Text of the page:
It’s a special time for Vancouver Whitecaps fans: the Canadian Championship. Every year, it’s an opportunity to see old friends from the second division, dream of Central America and ugly cry after the final.
Vancouver will visit FC Edmonton tomorrow in the first leg of a two-match semifinal, with Toronto FC and the Montreal Impact in the other side of the bracket. The Championship, also known as the Voyageurs Cup, is how I got into following the Whitecaps, and it’s always been the source of some lovely memories. And some really, really awful memories.
What’s at stake?
The winners of the Canadian Championship are awarded the Voyageurs Cup, named for the national team supporter’s group that bought the trophy. They are also granted a spot in the CONCACAF Champion’s League, which is like the European version except with less money and more trips to crazy loud Mexican and Central American stadiums. (MLS teams usually compete for that through the league or the U.S. Open Cup, but we are special Canadian flowers and we get our own route. It works out.)
How did it start?
It started life in 2002 as the Voyageurs Cup, a trophy founded on donations by the national team supporter’s group and completely organized by the fans. At the time, all the Canadian professional teams played in the North American second division. From 2002 to 2007, it was awarded to the team with the best results in the regular season against the other Canadian teams in the league, which was invariably the Montreal Impact. Montreal competed yearly with the Whitecaps, TFC’s predecessors the Toronto Lynx, and, for a time, a Calgary team.
But things were changing rapidly by 2008. Toronto got an MLS expansion team and CONCACAF was rearranging its eight-team knockout cup into a 24-team format more like Europe, with group stages. Since American teams had always been awarded to the top two MLS teams, Canada needed to find a way to pick their own champion. Enter the Canadian Championship, a four-game round-robin between Toronto, Montreal and Vancouver. Eventually, Edmonton joined the second division, and in 2011 it changed to its current form, home-and-away semifinals followed by a two-legged final.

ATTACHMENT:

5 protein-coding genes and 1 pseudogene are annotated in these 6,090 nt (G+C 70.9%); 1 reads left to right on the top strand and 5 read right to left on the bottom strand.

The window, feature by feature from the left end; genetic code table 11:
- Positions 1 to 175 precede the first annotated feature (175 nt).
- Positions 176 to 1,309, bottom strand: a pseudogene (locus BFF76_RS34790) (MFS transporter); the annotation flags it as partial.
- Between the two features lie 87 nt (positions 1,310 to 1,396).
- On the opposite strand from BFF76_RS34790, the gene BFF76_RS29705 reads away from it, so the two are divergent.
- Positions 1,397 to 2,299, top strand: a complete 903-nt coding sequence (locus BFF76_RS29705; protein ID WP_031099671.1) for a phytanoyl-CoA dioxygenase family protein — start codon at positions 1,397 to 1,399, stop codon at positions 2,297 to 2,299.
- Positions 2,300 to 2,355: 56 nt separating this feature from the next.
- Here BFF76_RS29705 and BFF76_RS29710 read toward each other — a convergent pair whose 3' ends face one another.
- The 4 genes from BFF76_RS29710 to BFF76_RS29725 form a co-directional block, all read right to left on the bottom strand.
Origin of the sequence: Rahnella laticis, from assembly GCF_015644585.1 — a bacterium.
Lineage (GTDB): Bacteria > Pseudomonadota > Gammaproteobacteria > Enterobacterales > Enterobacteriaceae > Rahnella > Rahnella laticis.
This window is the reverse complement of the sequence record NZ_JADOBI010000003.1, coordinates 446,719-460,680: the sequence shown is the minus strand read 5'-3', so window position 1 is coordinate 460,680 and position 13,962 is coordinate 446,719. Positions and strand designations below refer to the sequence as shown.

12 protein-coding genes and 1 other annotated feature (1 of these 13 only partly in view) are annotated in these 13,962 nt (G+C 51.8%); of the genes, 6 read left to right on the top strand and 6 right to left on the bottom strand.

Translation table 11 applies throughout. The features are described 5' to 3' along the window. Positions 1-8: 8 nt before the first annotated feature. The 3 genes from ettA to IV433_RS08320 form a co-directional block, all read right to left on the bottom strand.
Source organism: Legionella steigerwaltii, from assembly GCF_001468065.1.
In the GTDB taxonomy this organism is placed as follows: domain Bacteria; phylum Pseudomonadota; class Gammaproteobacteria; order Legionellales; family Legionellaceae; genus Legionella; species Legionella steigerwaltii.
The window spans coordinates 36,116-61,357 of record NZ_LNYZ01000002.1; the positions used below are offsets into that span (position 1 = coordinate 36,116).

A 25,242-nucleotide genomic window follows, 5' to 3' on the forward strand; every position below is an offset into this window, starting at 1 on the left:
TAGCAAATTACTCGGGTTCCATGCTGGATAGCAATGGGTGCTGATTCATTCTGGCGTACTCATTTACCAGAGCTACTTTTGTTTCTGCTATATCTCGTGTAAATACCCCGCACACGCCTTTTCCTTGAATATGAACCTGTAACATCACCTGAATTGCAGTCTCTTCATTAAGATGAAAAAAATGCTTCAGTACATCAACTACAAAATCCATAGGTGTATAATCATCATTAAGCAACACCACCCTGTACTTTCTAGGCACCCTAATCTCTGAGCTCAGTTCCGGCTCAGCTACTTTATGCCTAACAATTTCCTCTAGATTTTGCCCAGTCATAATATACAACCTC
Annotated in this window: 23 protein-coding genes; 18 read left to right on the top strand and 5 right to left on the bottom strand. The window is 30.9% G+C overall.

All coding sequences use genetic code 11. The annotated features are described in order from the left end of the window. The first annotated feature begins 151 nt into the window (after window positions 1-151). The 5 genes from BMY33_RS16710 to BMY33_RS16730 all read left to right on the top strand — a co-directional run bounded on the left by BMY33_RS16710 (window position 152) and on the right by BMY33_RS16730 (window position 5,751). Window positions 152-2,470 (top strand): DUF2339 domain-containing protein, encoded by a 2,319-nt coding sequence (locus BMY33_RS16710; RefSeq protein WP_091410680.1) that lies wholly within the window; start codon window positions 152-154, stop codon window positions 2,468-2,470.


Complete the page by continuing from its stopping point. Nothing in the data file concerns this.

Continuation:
Has it been fun?
Oh yes. Back before Vancouver and Montreal got their MLS spots, it was a fun chance to take swipes at big-league Toronto. To those who had schlepped it in the second division for years, Toronto fans seemed like plastic jerks with no sense of history, who thought they were important just because they had games on TV. (Now, of course, we’re all that way.) A 1-0 win at BMO Field in 2008 was an underdog’s triumph, and though the ‘Caps lost, taking five points off Toronto kept them from seizing the first Cup of the new era.
Vancouver really wants to win one of these, largely because it keeps evading them. Last year’s 1-0 wet-fish loss against a TFC team that had been dire in almost every other match it played was brutal. In 2011, Vancouver were leading 1-0 in the 60th minute of the final’s second leg at BMO Field before rain and lightning caused the game to be called off. It was restarted a month later from 0-0, and TFC maddeningly won 2-1.
And then there’s 2009.
What happened in 2009?
It was an exciting time! A young nerd from the B.C. Interior who’d been watching Tottenham since 2005, I started following the exploits of the second-division Vancouver team, who’d recently been awarded an MLS franchise for 2011. On a vacation to the Lower Mainland, I poked my head in the door for my first ever pro game live, a Voyageurs Cup game against Montreal. It was wonderful, although I missed Ethan Gage’s 60th-minute goal because I was making an emergency run to the portable washrooms behind the bleachers that held the Southsiders in Swangard Stadium.
I prolonged my vacation enough to make the next V-Cup game against Toronto, and it was delirious. With all the pressure — Toronto would win the Cup on our ground if they beat us — Ansu Toure scored twice, and Vancouver turned aside those big-league jerks. Not only that, but barring an inconceivable four goal win for TFC in their final game against Montreal, Vancouver were going to win the trophy themselves. We were dreaming of Costa Rica. There was a pitch invasion. It was like this:
Two weeks later, Toronto and Montreal lined up at Stade Saputo, with a crew of Whitecaps players watching from the stands. It couldn’t go wrong, right? Montreal wouldn’t ship five. They were too good for that. Even though they’d fielded what looked like a weak side, when they scored the first goal on a penalty, that looked like it was done and dusted.
And then Dwayne DeRosario, that asshole, scored twice before halftime. Then again for a hat trick. Then Amado Guevara scored. And then Chad Barret scored. Guevara’s 90th-minute goal sealed it. Toronto had won 6-1. Each goal was like a punch to the stomach.
Writing for the 24th Minute at the time, I had absolute sorrow. From Whitecaps president Bobby Lenarduzzi down, everyone was furious at Montreal for rolling over. They maintained they were saving their energy for the league game against Vancouver on the weekend, when, to add insult to injury they trounced the Whitecaps on national TV. The Montreal supporters’ group boycotted the first half in protest. There would be no Costa Rica. Toronto lost in the first round of the Champions League.
It was sporting hurt. Vancouver fans fly banners that read Je me souviens to remember it. One of these days, we’re going to win this damn thing. Maybe this is the year.